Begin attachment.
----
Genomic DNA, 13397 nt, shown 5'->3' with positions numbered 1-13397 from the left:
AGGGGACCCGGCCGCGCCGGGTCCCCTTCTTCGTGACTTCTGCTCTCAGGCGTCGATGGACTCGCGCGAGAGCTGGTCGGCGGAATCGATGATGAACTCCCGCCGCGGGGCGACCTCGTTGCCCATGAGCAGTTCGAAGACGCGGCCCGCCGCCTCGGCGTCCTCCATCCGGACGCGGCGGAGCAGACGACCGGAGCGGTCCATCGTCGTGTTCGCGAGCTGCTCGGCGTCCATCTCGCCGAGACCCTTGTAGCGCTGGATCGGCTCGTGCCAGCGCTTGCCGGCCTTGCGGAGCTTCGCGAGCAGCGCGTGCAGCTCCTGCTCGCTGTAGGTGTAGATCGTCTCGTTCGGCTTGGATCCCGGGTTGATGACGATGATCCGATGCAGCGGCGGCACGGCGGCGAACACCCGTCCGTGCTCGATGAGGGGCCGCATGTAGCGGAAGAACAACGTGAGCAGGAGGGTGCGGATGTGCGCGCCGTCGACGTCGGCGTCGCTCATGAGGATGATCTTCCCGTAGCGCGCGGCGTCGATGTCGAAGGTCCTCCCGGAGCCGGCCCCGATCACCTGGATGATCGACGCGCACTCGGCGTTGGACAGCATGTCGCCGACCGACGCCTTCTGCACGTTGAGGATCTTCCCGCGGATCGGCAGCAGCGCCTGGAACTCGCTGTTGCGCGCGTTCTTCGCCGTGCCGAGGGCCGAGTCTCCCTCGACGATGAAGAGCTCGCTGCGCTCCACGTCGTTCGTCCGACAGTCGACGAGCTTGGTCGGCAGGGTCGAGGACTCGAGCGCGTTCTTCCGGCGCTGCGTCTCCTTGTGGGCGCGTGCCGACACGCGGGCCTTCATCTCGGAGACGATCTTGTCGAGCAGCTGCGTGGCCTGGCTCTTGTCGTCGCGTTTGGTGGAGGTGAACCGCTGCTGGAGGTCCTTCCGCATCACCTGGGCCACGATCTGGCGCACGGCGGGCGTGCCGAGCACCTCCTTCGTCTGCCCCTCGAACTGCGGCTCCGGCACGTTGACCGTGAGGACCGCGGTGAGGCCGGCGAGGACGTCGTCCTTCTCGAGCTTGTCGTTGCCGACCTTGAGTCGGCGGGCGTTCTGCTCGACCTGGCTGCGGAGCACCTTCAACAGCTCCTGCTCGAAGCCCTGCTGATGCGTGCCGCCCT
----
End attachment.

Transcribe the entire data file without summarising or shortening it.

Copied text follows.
Genomic DNA, 13397 nt, shown 5'->3' with positions numbered 1-13397 from the left:
AGGGGACCCGGCCGCGCCGGGTCCCCTTCTTCGTGACTTCTGCTCTCAGGCGTCGATGGACTCGCGCGAGAGCTGGTCGGCGGAATCGATGATGAACTCCCGCCGCGGGGCGACCTCGTTGCCCATGAGCAGTTCGAAGACGCGGCCCGCCGCCTCGGCGTCCTCCATCCGGACGCGGCGGAGCAGACGACCGGAGCGGTCCATCGTCGTGTTCGCGAGCTGCTCGGCGTCCATCTCGCCGAGACCCTTGTAGCGCTGGATCGGCTCGTGCCAGCGCTTGCCGGCCTTGCGGAGCTTCGCGAGCAGCGCGTGCAGCTCCTGCTCGCTGTAGGTGTAGATCGTCTCGTTCGGCTTGGATCCCGGGTTGATGACGATGATCCGATGCAGCGGCGGCACGGCGGCGAACACCCGTCCGTGCTCGATGAGGGGCCGCATGTAGCGGAAGAACAACGTGAGCAGGAGGGTGCGGATGTGCGCGCCGTCGACGTCGGCGTCGCTCATGAGGATGATCTTCCCGTAGCGCGCGGCGTCGATGTCGAAGGTCCTCCCGGAGCCGGCCCCGATCACCTGGATGATCGACGCGCACTCGGCGTTGGACAGCATGTCGCCGACCGACGCCTTCTGCACGTTGAGGATCTTCCCGCGGATCGGCAGCAGCGCCTGGAACTCGCTGTTGCGCGCGTTCTTCGCCGTGCCGAGGGCCGAGTCTCCCTCGACGATGAAGAGCTCGCTGCGCTCCACGTCGTTCGTCCGACAGTCGACGAGCTTGGTCGGCAGGGTCGAGGACTCGAGCGCGTTCTTCCGGCGCTGCGTCTCCTTGTGGGCGCGTGCCGACACGCGGGCCTTCATCTCGGAGACGATCTTGTCGAGCAGCTGCGTGGCCTGGCTCTTGTCGTCGCGTTTGGTGGAGGTGAACCGCTGCTGGAGGTCCTTCCGCATCACCTGGGCCACGATCTGGCGCACGGCGGGCGTGCCGAGCACCTCCTTCGTCTGCCCCTCGAACTGCGGCTCCGGCACGTTGACCGTGAGGACCGCGGTGAGGCCGGCGAGGACGTCGTCCTTCTCGAGCTTGTCGTTGCCGACCTTGAGTCGGCGGGCGTTCTGCTCGACCTGGCTGCGGAGCACCTTCAACAGCTCCTGCTCGAAGCCCTGCTGATGCGTGCCGCCCT